That said, the novel does have one particularly glaring downfall - the characterisation. Sadly, perhaps partly as a symptom of the futuristic premise, the characterisation is noticeably weak. Bruna herself is reasonably well fleshed out (even if she is a replicant), but other than this principal character, the rest of the characters feel more like cardboard-cut-out pawns; incorporated solely to play out their roles in the tale. The secondary characters of Inspector Paul Lizard (a purposefully confusing love interest) and Pablo Nopal (an eccentric memmorist creator) are nothing more than token gestures in adding some life into the tale. Their roles in the plot are what establish them entirely, and they have absolutely no degree of characterisation that has any lasting impression on the reader. And this unfortunately impacts the enjoyment of the novel dramatically.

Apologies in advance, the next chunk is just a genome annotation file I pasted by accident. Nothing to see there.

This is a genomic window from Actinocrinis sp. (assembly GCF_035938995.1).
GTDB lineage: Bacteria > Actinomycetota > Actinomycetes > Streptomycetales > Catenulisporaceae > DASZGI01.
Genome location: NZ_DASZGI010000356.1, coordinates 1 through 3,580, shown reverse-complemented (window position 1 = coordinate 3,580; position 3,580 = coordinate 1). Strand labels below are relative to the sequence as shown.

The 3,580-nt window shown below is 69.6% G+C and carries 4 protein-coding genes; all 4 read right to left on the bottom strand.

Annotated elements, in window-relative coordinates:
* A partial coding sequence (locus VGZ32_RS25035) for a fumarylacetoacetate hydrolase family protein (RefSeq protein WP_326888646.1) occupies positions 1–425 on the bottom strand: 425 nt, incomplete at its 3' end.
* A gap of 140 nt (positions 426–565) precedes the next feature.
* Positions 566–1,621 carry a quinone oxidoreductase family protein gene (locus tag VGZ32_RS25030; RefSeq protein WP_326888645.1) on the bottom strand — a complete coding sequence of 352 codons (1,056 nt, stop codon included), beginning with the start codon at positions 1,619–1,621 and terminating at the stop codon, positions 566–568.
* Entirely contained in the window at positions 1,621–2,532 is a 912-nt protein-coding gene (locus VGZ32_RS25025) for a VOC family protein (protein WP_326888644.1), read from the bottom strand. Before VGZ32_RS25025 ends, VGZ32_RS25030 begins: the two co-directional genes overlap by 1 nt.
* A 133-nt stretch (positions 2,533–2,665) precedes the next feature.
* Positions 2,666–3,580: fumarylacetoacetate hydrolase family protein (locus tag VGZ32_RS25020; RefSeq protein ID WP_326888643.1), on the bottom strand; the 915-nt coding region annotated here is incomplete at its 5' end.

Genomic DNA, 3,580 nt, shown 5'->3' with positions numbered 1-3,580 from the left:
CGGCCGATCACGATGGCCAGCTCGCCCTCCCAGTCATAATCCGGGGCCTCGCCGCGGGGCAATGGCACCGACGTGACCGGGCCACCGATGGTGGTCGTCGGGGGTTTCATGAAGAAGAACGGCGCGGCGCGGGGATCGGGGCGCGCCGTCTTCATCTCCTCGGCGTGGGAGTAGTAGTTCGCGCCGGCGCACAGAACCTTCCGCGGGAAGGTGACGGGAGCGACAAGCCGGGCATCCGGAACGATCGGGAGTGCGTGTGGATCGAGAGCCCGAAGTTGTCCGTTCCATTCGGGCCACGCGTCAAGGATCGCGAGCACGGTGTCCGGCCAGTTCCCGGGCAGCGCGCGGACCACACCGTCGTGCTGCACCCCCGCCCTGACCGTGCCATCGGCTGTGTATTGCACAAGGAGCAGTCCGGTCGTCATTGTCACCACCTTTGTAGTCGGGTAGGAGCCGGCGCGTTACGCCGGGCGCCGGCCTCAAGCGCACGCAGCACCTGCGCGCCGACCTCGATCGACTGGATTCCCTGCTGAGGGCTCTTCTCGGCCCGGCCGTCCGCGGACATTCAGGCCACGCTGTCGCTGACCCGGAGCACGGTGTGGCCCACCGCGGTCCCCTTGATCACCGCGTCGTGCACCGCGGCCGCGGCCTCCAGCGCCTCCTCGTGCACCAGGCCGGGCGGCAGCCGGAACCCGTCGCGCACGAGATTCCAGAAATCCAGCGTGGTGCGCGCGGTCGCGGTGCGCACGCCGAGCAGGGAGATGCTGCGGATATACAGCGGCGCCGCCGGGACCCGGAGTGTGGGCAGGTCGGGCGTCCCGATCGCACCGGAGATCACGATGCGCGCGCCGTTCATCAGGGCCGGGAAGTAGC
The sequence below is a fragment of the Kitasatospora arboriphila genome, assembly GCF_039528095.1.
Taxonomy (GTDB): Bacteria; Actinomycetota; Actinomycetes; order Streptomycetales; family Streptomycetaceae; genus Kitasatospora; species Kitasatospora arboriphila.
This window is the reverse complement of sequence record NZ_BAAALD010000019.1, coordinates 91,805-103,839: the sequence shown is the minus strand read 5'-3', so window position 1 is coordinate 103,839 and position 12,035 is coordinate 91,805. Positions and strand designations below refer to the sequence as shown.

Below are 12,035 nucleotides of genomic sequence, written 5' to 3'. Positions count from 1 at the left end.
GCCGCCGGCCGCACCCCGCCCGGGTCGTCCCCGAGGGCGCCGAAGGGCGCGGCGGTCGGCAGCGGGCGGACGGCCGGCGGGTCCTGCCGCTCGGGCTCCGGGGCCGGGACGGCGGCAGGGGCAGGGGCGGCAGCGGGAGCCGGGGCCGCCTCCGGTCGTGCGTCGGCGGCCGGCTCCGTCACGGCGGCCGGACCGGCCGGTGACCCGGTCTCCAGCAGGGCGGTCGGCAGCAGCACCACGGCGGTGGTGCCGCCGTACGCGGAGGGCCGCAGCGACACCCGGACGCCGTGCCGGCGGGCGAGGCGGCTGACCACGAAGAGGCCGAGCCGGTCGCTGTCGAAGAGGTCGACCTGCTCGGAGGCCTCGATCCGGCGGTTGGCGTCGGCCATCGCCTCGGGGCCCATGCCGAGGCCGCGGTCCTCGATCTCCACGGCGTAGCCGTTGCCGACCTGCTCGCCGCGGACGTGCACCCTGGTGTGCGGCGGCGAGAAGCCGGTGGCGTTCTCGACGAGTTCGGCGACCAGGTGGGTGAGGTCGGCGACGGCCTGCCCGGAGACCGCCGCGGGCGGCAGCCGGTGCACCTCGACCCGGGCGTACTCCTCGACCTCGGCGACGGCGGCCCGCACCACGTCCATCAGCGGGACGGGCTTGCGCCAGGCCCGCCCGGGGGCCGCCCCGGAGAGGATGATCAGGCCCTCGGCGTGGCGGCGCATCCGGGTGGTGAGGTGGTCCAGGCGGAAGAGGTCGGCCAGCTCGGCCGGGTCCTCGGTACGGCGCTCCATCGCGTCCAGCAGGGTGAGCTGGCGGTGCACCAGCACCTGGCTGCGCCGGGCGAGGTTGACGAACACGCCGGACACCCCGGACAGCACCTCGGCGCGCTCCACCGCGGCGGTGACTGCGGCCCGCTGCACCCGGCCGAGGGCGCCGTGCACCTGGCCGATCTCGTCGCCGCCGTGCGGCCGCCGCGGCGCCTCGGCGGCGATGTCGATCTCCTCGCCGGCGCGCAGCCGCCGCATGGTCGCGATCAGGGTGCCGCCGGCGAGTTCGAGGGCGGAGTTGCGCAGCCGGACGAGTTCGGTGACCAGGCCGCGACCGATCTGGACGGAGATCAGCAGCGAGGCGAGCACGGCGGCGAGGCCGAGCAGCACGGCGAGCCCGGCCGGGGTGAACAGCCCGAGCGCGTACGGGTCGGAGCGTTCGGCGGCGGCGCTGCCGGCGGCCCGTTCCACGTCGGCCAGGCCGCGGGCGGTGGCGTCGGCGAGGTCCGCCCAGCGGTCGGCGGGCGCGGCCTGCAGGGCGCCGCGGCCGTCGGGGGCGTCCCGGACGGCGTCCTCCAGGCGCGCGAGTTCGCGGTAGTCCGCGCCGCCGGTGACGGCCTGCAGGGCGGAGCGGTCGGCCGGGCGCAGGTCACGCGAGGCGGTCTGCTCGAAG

Nevertheless, the tale is still a worthy read. It has an unbelievable depth to the numerous intricacies surrounding the futuristic society. Indeed, much of the interest and enjoyment that can be had from the tale is in the level of inspired thought that has gone in to the wealth of science-fiction ideas exhibited on almost every page. And the storyline itself is delightfully complex and engaging, with its elaborate levels, subplots and unpredictable twists and turns keeping the reader reading on. And so it's definitely still worth a read. But without any strong characterisation, the novel was always going to struggle to make any substantial impact.